Senator concerned over issuance of work visas to fake companies

Senator concerned over issuance of work visas to fake companies

A PHILIPPINE senator raised alarm on Wednesday over the Bureau of Immigration’s (BI) issuance of work visas to foreigners registered as fake corporations.

“This is a national security risk,” Senator Ana Theresia N. Hontiveros-Baraquel said in a statement. “We won’t know if criminal syndicates are able to enter our country and we also have information that these work visas are what foreign nationals use to work for Philippine Offshore Gaming Operators (POGO).”

Last Tuesday, Justice Secretary Jesus Crispin C. Remulla told a news briefing that he has ordered the BI to stop granting these work visas and to look into the issue.

He said the BI had allowed the issuance of “pre-arranged” employment visas to foreigners seeking legal work in the Philippines.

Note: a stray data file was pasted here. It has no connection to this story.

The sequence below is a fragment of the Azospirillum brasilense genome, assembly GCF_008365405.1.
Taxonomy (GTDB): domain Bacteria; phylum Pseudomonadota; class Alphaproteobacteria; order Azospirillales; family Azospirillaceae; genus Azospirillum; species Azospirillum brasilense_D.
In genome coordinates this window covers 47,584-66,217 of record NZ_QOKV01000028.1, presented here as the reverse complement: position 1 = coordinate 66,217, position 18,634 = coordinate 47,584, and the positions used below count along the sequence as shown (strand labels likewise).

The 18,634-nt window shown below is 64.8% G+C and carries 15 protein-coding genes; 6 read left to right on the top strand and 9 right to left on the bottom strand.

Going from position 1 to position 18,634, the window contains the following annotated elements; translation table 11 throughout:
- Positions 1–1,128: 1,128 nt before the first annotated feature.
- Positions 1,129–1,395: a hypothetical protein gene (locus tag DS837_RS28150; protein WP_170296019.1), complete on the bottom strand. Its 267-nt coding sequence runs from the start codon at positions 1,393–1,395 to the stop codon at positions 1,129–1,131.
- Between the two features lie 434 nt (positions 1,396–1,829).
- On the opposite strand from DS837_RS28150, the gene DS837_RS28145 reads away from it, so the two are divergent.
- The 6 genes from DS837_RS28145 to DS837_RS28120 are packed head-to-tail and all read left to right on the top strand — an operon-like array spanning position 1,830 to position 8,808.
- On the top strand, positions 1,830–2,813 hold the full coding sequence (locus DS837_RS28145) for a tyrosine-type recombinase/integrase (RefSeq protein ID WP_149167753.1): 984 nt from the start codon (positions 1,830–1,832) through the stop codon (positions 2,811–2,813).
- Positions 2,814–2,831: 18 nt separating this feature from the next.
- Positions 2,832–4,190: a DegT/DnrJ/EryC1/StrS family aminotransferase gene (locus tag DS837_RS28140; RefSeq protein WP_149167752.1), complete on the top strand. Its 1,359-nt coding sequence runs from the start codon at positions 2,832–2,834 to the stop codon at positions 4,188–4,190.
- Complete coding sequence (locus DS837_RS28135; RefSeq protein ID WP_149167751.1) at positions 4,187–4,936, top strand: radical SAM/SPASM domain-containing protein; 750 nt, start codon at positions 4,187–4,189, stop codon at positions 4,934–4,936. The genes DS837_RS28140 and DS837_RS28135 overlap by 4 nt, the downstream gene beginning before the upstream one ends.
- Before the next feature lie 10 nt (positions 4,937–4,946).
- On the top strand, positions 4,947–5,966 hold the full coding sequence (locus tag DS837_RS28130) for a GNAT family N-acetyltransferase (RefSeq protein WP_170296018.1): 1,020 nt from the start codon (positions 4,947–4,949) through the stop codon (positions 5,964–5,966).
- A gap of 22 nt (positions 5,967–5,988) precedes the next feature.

“We’re talking about more than 500 corporations and thousands and thousands of visas issued with the petition of these corporations which has been presumed validated by the legal department (of BI) and the visa issuing authority of the Bureau of Immigration,” Mr. Remulla said.

This came after the Department of Justice (DoJ) discovered that thousands of these visas were not registered with the Securities and Exchange Commission (SEC), with many being linked to POGO firms.

“I do welcome the DoJ directive that orders that BI stop granting work visas requested by fake companies,” Ms. Hontiveros-Baraquel said. “We will look into this in our next senate hearings.”

Senator Sherwin T. Gatchalian earlier filed a resolution seeking to permanently ban POGOs in the country.

In August last year, the Philippine Amusement and Gaming Corp. (Pagcor) said it would start the privatization of 45 casinos by the third quarter of 2025, which is expected to generate between P60 billion and P80 billion in revenues.

Mr. Gatchalian said the move and make up for the losses the government would incur from shuttered POGO firms after it was reported that Pagcor failed to collect P2.2 billion in unpaid dues from these POGO outfits. — John Victor D. Ordoñez